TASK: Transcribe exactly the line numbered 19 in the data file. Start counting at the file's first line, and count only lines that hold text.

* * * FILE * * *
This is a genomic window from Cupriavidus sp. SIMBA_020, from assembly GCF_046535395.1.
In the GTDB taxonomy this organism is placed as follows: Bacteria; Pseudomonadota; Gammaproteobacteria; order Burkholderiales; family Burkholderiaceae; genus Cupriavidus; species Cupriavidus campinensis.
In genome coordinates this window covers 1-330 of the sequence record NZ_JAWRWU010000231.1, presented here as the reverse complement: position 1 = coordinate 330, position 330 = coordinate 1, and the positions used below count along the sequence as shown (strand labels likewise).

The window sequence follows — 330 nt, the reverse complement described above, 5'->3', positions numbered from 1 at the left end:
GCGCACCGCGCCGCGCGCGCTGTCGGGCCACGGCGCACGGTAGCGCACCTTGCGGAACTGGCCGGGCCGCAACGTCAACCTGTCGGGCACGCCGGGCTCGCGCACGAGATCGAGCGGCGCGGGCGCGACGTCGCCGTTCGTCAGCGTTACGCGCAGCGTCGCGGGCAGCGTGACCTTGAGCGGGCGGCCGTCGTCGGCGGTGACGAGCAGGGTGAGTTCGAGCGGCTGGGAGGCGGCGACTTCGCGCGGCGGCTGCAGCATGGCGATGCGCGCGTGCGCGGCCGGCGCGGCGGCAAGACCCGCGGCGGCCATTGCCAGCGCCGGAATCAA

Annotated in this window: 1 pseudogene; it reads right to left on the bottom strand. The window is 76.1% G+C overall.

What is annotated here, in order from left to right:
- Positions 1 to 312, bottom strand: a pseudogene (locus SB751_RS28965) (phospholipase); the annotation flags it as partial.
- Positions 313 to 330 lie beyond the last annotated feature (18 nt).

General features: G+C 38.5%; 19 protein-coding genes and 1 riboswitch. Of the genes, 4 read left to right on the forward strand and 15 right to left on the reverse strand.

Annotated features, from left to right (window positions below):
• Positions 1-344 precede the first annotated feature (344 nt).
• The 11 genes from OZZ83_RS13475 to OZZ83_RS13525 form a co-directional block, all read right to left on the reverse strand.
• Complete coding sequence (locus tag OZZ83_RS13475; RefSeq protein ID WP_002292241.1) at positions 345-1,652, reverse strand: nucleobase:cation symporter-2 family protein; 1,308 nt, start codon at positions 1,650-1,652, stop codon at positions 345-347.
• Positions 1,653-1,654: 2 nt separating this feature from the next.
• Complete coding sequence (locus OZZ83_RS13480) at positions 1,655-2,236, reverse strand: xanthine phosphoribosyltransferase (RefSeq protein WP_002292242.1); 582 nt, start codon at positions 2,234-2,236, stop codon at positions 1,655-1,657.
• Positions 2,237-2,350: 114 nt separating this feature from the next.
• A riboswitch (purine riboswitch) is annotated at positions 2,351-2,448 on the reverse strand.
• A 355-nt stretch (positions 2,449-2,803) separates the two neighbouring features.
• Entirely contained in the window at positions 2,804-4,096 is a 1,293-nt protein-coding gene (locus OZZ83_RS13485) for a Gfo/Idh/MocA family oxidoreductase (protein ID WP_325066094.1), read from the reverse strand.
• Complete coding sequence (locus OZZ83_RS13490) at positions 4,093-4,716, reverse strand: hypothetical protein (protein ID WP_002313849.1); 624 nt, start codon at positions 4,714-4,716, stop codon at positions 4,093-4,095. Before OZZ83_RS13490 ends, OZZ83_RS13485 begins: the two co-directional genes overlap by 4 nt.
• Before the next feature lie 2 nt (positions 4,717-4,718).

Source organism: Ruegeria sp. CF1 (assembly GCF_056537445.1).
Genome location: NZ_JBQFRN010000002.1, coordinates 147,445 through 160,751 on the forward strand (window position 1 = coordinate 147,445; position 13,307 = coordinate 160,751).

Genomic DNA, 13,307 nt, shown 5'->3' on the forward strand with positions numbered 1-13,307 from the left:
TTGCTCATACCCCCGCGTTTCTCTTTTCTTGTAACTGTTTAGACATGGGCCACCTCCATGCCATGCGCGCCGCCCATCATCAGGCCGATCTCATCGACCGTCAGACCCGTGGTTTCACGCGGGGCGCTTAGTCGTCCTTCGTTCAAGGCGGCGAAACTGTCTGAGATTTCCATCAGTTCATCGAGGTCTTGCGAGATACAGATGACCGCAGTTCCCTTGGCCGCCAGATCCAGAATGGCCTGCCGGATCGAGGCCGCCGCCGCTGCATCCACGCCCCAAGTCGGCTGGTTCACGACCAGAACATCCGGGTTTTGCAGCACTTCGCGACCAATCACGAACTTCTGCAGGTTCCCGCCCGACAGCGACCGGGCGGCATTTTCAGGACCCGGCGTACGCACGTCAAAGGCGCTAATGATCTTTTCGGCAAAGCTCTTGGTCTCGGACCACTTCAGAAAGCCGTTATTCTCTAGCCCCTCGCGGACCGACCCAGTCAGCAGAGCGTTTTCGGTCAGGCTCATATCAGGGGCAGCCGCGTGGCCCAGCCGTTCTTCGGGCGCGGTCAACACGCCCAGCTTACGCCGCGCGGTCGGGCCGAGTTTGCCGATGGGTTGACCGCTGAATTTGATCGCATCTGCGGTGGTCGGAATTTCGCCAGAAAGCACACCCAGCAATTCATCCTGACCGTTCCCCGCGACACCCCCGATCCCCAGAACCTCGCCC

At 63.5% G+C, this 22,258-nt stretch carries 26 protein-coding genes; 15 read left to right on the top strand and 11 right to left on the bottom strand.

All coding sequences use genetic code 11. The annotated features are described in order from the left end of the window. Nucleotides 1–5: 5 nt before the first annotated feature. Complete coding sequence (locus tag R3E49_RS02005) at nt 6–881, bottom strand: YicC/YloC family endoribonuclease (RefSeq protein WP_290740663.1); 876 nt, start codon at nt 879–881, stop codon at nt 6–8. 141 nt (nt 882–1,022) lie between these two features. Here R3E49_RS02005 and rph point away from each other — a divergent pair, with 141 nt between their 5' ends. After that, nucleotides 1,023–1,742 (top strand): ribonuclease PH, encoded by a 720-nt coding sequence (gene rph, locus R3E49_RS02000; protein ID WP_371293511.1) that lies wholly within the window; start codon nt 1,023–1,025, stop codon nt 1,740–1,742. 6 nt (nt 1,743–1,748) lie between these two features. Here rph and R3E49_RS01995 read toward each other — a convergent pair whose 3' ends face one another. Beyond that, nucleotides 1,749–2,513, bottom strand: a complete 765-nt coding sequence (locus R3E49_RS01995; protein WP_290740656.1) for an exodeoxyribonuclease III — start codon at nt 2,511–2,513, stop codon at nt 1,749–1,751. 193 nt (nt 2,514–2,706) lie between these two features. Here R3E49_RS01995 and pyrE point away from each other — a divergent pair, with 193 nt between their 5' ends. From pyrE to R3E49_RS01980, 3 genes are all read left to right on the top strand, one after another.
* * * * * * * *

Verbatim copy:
• A 355-nt stretch (positions 2,449-2,803) separates the two neighbouring features.